Registered Nurse (RN) - Technology Dependent ICU at Egleston
Registered Nurse (RN) - Technology Dependent ICU at Scottish Rite
Nurse Case Manager (RN)
Emergency Room Registered Nurse (Fulltime Nights)
RN Hospice After Hours Nurse Part-time
REGISTERED NURSE $4000 SIGN ON BONUS
Nurse (RN) Case Manager (PRN)
CAREGIVER/HOME HEALTH AIDE, HHA, CERTIFIED NURSING ASSISTANT, C.N.A., PERSONAL CARE ASSISTANT, PCA, COMPANION, CAREGIVER
Emergency Room Registered Nurse (FT/Nights)
Some call it the Big Peach or the ATL. Some call it the New York of the South or the Chicago of the South. Whatever you call it, Atlanta is the center of things in Georgia, and even beyond the state’s borders. As the state capital, Atlanta is a hub of music, food, commerce, and even the movie business. This growing city with deep cultural roots may appeal to nurses seeking to develop or kick-off their careers in a place with as much to offer off the job as on.
Originally named Marthasville for the then-governor’s daughter, Atlanta is as famous for its airport (the busiest in the world) as it is for its hip-hop scene, and for having a key role in the Civil Rights movement. Combine a rich past with a bright future, and Atlanta might just be the place you want to head to for your next career move. If you are starting your search for nursing jobs in Atlanta, you can start right here.
3 Facts About Nursing Jobs in Atlanta, Georgia
- Is Georgia a compact state? Yes.
- What’s the average RN salary in Atlanta? The average salary for nursing jobs in Atlanta is $90,270 per year, over the national average RN salary of $89,010.
- Where can I find information about becoming a licensed RN in Georgia? Visit the Georgia Board of Nursing website for up-to-date information on licensure in the state.
What to Know About Nursing Jobs in Atlanta
The most populous city in Georgia is home to 499,127 residents, making it about twice as big as the next largest city by population, Augusta. This makes Atlanta one of the best places to look in Georgia for RN, CNA, and LPN jobs. Nurses have the option to look for full-time, part-time, contract, temporary, travel, and per diem nursing jobs in Atlanta.
What will your patients in Atlanta look like? The median age of the city’s residents is 34.3 years old, which is fairly young compared to the national median of 37.7 years old. If you prefer to work with older patients, there will be opportunity for that as well — the combined percentages of residents ages 60 to 80+ is about 18%.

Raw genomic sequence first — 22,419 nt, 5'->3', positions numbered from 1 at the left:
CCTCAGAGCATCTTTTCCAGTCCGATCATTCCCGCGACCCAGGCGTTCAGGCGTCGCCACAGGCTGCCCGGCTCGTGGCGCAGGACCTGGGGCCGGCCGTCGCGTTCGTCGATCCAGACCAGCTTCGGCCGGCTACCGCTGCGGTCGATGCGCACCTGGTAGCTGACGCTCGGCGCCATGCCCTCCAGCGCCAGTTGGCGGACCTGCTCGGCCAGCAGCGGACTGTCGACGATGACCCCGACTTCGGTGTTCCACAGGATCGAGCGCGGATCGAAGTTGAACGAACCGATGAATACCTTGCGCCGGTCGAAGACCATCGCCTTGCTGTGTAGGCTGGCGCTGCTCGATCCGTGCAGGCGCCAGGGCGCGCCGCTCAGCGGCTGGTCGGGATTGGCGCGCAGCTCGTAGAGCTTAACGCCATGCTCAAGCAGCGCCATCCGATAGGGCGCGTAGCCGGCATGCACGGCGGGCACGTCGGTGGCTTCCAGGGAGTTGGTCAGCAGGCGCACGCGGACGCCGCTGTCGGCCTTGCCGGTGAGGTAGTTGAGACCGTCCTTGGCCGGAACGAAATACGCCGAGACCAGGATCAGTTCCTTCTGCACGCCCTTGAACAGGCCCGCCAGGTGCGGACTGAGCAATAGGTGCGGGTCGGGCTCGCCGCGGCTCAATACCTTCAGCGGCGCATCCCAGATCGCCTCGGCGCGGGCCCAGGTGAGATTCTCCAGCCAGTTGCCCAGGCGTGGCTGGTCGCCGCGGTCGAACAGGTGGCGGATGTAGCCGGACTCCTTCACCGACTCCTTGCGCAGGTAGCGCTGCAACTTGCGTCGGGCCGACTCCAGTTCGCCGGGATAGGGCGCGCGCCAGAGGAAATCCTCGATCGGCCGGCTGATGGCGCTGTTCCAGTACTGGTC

Atlanta is one of a growing number of major cities where white residents are not the majority. The largest ethnic group in Atlanta is Black/African American (48%), followed by Hispanic/Latino (5%), and Asian (5%). This diversity is reflected in the languages spoken in the greater metro area, with the most common being Spanish, Vietnamese, Chinese, Korean, and languages from West Africa including Yoruba, Twi, and Igbo.
With a diverse patient population like the one Atlanta offers, be sure to note your language skills to prospective employers during your interviews for nursing jobs in Atlanta. Letting your potential employers know about your cultural competence in nursing may also help you become an even more compelling candidate for the jobs you are most excited about.
Are you looking for childcare when working extra shifts in your Atlanta nursing job? The Georgia Department of Early Care and Learning website has many ways to search for childcare options and even discover quality-rated programs. Need some care for your furrier kids? You can find lots of options for dog walking and cat sitting in Atlanta as well.
Working in Atlanta
It’s going to take a bit of patience to get to your nursing job in Atlanta, as the metro area has one of the longer average commute times — just over 32 minutes each way (compared to the national average of a little more than 27 minutes). Most commuters drive to work (84%) and only about 2% take mass transit — MARTA, which Atlantans love to complain about, but still use.
Even if the commute is longer than in other cities, the options for great nursing jobs may just make up for it. Healthcare is often ranked at or near the top of main industries for the Atlanta metro area, along with retail; professional, scientific, and tech services; education services; manufacturing; accommodation/food services; transportation; and warehousing.